I’ve heard of the dumbing down of America, but this is ridiculous. Even animals search and search for moving objects to chase where food is so plentiful but have to settle with inanimate objects of metal because food is so plentiful. In the next century, I can’t imagine the kind of objects that will be chased or the objects doing the chasing because all objects will be so screwed up that the hungry and the fun loving will be the same. When my AF biking counterpart is biking across the desert in late 2180, Imagine the mainstay of his environment. The desert will have become a luscious pastureland with cows gorging themselves on lush green grass and the cyclist will struggle up the mountains of mud while the roadsliders skid down the mountains with glee.

Any solution yet to your bird crisis. I bet there are lots of birds (and all kinds of other varmints) running around Uncle Webb’s and Uncle Stillman’s old houses in Coal Fire. Return there and you can take your pick. Now you may even find some bear. Maybe even an occasional lion. And the snakes…. It has gotten to the point that I am a little afraid to go up into the yard of Mother and Dad’s ole house after seeing the video of the snake on my timbercutter’s iPhone. That was the largest snake that I have ever seen in my life. This snake was, at least, eight inches in diameter. I never saw its full length, but it must have been close to 30 feet long. This snake may be eating your poor birds. It was seen near the bog where Dad had his sawmill where the remains of the sawdust pile is now. This snake would explain the disappearance of your birds. It would take a lot of little birds to keep this snake happy. You probably don’t have a wet lander kind of snake in Albuquerque like this one, but you do have rattlesnakes, which might explain your bird disappearance.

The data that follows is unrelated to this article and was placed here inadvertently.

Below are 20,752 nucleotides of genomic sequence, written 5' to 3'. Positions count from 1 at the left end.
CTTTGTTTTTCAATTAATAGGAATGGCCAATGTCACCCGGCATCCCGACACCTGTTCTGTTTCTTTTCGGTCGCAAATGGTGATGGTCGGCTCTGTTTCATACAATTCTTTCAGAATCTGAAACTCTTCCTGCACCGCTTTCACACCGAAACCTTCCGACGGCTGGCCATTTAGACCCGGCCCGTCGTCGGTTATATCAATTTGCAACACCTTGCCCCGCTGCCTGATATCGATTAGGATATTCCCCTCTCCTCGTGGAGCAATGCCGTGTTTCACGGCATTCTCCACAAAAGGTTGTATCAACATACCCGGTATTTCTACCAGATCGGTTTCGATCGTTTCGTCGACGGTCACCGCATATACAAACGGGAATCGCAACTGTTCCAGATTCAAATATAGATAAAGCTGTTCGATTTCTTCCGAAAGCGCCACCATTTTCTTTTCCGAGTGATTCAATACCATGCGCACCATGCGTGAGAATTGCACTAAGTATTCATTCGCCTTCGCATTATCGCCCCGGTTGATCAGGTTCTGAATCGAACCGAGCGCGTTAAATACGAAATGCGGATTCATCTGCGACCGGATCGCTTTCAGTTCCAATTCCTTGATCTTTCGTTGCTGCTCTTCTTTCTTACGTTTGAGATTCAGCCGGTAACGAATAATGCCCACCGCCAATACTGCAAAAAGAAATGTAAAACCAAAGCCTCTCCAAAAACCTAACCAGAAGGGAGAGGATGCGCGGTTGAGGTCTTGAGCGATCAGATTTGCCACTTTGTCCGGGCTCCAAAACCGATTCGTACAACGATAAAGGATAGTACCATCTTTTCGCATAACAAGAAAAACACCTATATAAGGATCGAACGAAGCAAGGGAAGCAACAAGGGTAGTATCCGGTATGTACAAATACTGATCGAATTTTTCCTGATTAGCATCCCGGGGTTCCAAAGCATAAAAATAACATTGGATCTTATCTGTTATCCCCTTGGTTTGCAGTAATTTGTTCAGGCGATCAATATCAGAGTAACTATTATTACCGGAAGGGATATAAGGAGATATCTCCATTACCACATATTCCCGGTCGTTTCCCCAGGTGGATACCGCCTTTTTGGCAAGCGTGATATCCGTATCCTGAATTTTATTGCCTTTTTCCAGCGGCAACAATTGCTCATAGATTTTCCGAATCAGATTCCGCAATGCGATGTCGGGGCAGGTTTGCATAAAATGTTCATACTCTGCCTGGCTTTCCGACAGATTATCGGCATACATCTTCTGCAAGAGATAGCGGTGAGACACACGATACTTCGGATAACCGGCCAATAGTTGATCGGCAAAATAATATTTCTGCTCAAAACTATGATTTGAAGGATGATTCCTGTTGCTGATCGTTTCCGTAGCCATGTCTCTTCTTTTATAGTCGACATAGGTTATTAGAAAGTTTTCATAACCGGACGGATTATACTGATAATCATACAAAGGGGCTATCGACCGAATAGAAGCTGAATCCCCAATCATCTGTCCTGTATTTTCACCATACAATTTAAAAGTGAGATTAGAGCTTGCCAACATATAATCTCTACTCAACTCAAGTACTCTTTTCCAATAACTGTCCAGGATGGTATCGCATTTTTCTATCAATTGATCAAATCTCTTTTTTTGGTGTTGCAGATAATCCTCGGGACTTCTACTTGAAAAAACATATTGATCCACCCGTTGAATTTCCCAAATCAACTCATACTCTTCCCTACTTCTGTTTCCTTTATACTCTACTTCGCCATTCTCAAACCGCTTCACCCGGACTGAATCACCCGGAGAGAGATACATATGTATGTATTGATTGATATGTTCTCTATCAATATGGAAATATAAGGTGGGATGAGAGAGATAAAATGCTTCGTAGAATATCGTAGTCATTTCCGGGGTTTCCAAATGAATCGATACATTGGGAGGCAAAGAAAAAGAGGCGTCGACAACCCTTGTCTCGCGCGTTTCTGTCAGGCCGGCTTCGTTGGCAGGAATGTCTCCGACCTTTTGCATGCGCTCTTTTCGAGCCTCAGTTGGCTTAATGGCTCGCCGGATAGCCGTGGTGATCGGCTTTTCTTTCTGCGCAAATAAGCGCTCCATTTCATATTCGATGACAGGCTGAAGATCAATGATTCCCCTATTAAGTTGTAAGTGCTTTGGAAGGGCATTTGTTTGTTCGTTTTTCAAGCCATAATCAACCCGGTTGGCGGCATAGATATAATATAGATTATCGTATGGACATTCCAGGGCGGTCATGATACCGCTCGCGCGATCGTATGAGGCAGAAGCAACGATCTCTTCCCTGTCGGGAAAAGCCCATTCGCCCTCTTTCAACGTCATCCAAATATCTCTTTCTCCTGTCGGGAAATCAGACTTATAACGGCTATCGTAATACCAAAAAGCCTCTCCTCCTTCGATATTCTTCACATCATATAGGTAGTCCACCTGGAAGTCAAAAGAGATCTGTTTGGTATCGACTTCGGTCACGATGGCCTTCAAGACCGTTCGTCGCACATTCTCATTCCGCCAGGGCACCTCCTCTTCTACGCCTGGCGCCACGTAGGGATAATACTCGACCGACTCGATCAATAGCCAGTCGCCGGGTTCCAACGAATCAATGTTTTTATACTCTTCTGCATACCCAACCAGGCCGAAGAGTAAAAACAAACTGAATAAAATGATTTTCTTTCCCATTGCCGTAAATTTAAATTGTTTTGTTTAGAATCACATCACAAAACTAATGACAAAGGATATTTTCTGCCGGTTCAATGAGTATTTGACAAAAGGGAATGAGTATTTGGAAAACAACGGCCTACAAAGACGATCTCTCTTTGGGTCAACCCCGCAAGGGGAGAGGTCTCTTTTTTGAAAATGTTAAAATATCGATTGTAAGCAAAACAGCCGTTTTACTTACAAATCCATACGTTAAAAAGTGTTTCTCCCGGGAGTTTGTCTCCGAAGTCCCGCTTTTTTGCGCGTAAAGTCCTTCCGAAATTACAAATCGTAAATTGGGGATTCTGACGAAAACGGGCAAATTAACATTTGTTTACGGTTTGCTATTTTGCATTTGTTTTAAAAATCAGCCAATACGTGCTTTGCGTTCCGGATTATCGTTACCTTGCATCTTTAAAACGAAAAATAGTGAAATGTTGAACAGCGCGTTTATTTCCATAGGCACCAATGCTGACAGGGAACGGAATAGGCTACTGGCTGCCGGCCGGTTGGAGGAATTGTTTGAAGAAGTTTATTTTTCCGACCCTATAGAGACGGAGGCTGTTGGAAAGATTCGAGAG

There is no one living now in West Coal Fire. It would take a very hardy soul to move back there now. Perhaps a true Daniel Boone type who is willing to live and die by his long gun. There are people still around the Church area but no one west of Ott’s old store place. Perhaps brother Alan brought down a taboo on the place when he killed his friend on it that time although I don’t think that had anything to do with murder because Alan was obviously “out of his mind” when that event occurred. Alan was too gentle a soul to have actually killed anyone. At any rate, he has paid dearly for it while living with his deed in that jail cell in South Alabama. I only regret that there wasn’t more that I could have done because I will always feel that Alan was innocent of the whole thing and that the entire affair was just something that the abuse of drugs and alcohol had gotten him into. In a perfect world, I would have loved to have enrolled in law school just for the purpose of bringing lawyers Paluzzi and McCool to just for the kind of “defense” they gave Alan. Marina wouldn’t let me. It just wasn’t to be. I am confident that lawyer McCool will be the one “burning in Hell” in the end while Alan is resting comfortably in the “bosom or his Lord”. I am not saying that Alan was quiltless in the death of his friend, but there was an extenuating circumstance in terms of the chemicals presence (alcohol and drugs) that rendered Alan incapable of doing the right thing. God knows. The Alabama Criminal Justice system did not. Now the whole even leaves me with Grandpappy Iveson’s old home place with a very bad albatross hanging over it perhaps rendering it inappropriate for habitation for some future period of time inhabited only by snakes, bears, and all kinds of other strange varments (perhaps even ghost of Alan and his two “drinking buddies”. I’m asking you, Pete. After what has happened to the place, would you go back to the old place of your family to try to right the wrong done to it by events that you had no control over. I just have a strange feeling every time I go back to a reunion in Coal Fire and look up the old driveway, knowing that my Mercedes will not negotiate the present state of the driveway and being afraid to fight off the snakes that may be required if I tried to walk up to the old house. I am frankly at a loss in knowing what to do.